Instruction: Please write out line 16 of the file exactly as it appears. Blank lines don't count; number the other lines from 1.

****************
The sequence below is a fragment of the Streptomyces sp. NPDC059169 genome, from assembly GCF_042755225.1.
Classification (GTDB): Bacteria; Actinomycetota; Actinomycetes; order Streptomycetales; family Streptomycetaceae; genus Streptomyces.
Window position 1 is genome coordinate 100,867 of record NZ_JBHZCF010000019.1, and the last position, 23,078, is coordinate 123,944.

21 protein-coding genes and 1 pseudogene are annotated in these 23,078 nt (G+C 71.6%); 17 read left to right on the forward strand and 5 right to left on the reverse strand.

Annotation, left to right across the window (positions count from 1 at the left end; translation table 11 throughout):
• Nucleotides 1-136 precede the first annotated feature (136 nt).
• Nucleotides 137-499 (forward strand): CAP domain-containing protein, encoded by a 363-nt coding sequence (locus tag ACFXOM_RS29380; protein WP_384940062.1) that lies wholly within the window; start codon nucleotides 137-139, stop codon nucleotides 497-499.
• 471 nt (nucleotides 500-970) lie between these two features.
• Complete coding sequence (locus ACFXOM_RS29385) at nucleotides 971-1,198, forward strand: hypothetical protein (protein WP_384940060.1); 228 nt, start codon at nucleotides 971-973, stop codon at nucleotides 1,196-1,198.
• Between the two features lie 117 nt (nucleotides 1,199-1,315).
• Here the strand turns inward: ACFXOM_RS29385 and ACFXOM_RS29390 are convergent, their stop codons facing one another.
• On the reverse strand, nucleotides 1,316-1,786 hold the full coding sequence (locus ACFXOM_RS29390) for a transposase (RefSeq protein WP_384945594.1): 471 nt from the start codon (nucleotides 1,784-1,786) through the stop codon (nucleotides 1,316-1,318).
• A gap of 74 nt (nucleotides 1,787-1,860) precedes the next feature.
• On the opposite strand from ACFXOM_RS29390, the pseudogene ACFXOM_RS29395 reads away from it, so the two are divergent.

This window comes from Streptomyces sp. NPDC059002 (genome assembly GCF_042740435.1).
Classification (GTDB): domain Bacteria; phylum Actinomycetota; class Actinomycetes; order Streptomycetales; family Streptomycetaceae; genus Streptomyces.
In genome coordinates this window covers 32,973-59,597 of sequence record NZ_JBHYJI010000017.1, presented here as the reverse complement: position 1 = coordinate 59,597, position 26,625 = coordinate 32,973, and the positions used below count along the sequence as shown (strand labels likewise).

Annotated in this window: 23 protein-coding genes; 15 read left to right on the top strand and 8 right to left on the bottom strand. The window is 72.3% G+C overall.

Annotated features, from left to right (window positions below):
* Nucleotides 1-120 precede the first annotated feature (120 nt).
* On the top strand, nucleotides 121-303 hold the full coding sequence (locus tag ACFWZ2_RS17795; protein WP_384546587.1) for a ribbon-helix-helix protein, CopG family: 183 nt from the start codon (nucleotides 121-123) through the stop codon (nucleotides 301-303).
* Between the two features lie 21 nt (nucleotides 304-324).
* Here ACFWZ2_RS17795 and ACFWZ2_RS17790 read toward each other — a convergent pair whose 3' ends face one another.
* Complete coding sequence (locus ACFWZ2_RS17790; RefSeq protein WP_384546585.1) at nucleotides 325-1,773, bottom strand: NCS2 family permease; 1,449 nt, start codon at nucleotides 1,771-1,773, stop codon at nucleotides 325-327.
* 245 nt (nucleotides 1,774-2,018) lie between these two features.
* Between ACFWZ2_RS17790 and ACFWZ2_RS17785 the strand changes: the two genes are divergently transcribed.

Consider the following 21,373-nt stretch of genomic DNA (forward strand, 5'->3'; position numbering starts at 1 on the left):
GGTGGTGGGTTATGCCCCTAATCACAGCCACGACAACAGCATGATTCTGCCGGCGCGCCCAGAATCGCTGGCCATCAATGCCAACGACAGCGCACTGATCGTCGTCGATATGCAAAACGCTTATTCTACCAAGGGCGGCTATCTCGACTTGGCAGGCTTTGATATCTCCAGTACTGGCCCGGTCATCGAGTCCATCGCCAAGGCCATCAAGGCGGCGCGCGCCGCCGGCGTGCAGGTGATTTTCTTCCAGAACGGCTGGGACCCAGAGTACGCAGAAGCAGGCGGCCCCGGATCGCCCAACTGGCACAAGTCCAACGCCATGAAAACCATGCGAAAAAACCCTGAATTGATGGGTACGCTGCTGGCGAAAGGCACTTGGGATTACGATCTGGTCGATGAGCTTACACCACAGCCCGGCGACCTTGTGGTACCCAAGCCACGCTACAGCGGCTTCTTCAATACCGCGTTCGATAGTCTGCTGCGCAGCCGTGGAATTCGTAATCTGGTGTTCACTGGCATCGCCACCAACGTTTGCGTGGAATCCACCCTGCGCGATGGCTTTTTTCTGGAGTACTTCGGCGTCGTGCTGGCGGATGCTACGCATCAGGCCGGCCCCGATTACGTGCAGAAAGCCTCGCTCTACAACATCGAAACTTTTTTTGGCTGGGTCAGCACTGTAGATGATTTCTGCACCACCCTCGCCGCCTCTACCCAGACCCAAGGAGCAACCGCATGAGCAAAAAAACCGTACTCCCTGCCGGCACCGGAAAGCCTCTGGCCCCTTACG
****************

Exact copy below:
Classification (GTDB): domain Bacteria; phylum Actinomycetota; class Actinomycetes; order Streptomycetales; family Streptomycetaceae; genus Streptomyces.